Monday, October 20, 2014. Last Update: Mon 2:50 PM EST

Author Archive

Articles by Merrill Perlman | Email the Author

Bodies in Motion

How many objects are moving in a “collision”?

News stories frequently cover accidents where a car hits a bus, a train hits a car, a bicycle hits a... More

Lost Innocence

People plead “not guilty”

Back in the days before everyone had a computer, news stories would have to be retyped at least once before... More

Times Up

Is “three times more” the same as “three times as many”?

Most journalists didn’t become so because they’re good at math—even economic journalists. But, when dealing with numbers, you don’t have... More

All Wet

When you read, you “pore,” not “pour”

The White House releases a bunch of sensitive documents on a Friday afternoon, and the investigative reporter resigns herself to... More

Nerve Center

“Enervate” is not “energetic”

Context clues are wonderful things. With them, a writer can load an article with lots of unusual or unfamiliar words... More

Double Entendre

When one word has opposite meanings

San Francisco commuters were relieved recently when a commuter rail strike was averted. But for some time, stories about the... More

Off the Wrack

The difference between “rack” and “wrack” is a wreck

One news article said: “Compensation is coming under greater scrutiny since the world’s biggest financial companies wracked up almost $1.6... More

Apostrophe Catastrophes

Why is this little mark so troublesome?

We’ve all seen it and cringed: The sign advertising “Antique’s for Sale,” the one in the supermarket boasting about it’s... More

Silent Speaker

How “reticent” came to mean “reluctant”

In one recent news article, a buyer said he was “reticent” to participate in the “cash for clunkers” program because... More

Vir-gin Version

“Ginning up” won’t make you drunk

President Barack Obama apparently enjoys “ginning up.” While we’ve known that his wife, Michelle, enjoys a martini or two on... More

You Spell Potato, I Spell Potatoe

Spelling “foreign” words

If you read The New York Times, you’ve run across news of things happening in the Saudi Arabian city “Jidda.”... More

Sacrilegious

“Secular” moves from the church to the state

We’re living in a “secular” time. Well, duh. Of course it’s “secular”; America has no state religion, as in Israel... More

Uncoupling

Is it OK to omit the “of” after “couple”?

The coach was talking about his latest trade, which he said was “hopefully the first of several deals to come... More

What’s All the Fuss?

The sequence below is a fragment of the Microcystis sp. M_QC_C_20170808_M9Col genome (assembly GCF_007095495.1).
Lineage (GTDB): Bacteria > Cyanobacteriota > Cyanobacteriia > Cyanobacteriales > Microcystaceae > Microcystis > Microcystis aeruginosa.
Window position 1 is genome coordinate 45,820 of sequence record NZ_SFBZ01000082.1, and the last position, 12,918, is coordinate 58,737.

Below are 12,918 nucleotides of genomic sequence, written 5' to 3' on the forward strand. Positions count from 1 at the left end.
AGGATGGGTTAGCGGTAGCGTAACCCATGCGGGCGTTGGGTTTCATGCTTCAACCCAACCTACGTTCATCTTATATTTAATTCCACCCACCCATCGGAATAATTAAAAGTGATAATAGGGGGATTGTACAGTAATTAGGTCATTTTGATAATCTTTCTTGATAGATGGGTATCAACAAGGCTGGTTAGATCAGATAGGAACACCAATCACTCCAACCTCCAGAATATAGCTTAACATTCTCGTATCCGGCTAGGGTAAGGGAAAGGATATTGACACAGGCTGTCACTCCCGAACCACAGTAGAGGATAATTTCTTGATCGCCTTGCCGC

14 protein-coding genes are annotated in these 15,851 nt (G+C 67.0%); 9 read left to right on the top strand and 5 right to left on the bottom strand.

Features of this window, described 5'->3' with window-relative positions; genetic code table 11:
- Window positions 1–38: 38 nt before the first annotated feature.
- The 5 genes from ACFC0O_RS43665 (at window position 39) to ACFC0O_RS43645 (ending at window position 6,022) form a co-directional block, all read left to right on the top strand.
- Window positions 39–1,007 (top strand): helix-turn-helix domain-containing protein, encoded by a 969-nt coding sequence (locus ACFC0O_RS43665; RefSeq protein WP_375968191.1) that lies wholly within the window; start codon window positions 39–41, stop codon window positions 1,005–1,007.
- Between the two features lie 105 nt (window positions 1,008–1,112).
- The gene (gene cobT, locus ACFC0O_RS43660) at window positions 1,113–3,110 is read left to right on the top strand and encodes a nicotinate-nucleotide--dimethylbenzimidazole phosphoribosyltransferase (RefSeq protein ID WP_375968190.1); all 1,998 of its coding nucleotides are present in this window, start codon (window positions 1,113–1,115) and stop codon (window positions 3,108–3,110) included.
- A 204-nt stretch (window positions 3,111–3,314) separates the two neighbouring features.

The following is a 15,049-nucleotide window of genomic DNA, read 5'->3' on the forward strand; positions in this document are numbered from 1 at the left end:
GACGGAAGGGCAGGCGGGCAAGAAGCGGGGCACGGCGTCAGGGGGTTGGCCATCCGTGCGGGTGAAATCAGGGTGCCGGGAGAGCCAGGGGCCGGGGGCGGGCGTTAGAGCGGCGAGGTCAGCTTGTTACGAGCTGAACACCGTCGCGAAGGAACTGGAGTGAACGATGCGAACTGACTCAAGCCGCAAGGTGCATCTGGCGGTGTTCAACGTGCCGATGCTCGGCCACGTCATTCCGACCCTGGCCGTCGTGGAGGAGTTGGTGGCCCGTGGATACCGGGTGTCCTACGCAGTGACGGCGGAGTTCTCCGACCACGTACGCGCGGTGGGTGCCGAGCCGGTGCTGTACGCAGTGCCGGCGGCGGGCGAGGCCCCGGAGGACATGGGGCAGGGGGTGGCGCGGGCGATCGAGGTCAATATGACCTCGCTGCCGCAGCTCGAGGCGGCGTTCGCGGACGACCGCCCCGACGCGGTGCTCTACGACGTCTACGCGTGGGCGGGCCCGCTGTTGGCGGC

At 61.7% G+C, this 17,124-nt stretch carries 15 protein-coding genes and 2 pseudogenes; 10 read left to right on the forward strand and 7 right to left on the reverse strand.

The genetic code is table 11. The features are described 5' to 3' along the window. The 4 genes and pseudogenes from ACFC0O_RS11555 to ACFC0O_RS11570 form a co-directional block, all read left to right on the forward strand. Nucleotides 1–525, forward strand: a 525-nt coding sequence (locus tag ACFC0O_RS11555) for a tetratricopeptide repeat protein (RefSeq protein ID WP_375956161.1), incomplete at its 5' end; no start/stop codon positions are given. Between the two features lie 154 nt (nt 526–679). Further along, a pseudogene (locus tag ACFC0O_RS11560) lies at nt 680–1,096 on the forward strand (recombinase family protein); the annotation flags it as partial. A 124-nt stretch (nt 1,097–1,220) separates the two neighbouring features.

Describing an uproar with fun words

Journalists love words, and many will go out of their way to find “special” ways of using unusual words. Sometimes... More

False Alarms

What the fire department doesn’t tell you

The fire department was having a busy day. First it was the “two-alarm” fire and then came the “six-alarm” one.... More

Jumping Off ‘Allege’

The criminalization of a word

It’s virtually impossible to pinpoint when the misuse of a word or phrase becomes so common that it’s no longer... More

Compounded Interest

Pick your prefix: “dis” or “un”?

You’ve gotten into a dispute with a merchant, who sold you what you think is defective merchandise. Because the merchant... More

As You Like It

Avoiding “such as” problems

Journalists often have difficulty with highly focused grammatical concepts like subject-verb agreement, dangling participles, whether “none” is plural or singular,... More

Sick-Out

What do you say when you call?

You’re not feeling well. Maybe it’s the swine flu—or the Mexican flu or H1N1—but you don’t want to take any... More

Freelance-A-Lot

Defining the terms of employment

What happens to many journalists who are laid off? in many cases, they become “permalancers,” sometimes even for their previous... More

Stop trolling your readers - We know you’re only doing it for clicks

Des Moines Register prepares for a ‘very stressful’ newsroom restructuring - Editor Amalie Nash speaks on turnover, transformation, and a virtual reality adventure

PBS pulls ads from Harper’s Magazine after critical essay - Piece argues public broadcaster has fallen under the sway of political influence and outside money

Should all journalists be on Twitter? - Reasons to take up or forgo the 140-character platform

The Tennessean is borrowing reporters from other Gannett papers - Music columnist Peter Cooper is latest journalist to part ways with Nashville paper


High Times hits middle age (NYMag)

After 40 years, every issue still features a weed centerfold

Lawmakers on why they’re mired in place (Esquire)

Mark Warren “spoke with 90 members of the House and Senate about what’s gone so wrong in Congress. Sometimes it got a little emotional.”

My childhood friend, the ISIS jihadist (Mashable)

How a young Danish man turned extremist

What it’s like to carry a Nobel Prize through Fargo (SciAm)

“And they’re like, ‘Uhhhh. Who gave this to you?’ ‘The King of Sweden.’ ‘Why did he give this to you?’ ‘Because I helped discover the expansion rate of the universe was accelerating.’”

Bloggingheads

Greg Marx discusses democracy and news with Tom Rosenstiel of the American Press Institute

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Who Owns What

The Business of Digital Journalism

A report from the Columbia University Graduate School of Journalism

Study Guides

Questions and exercises for journalism students.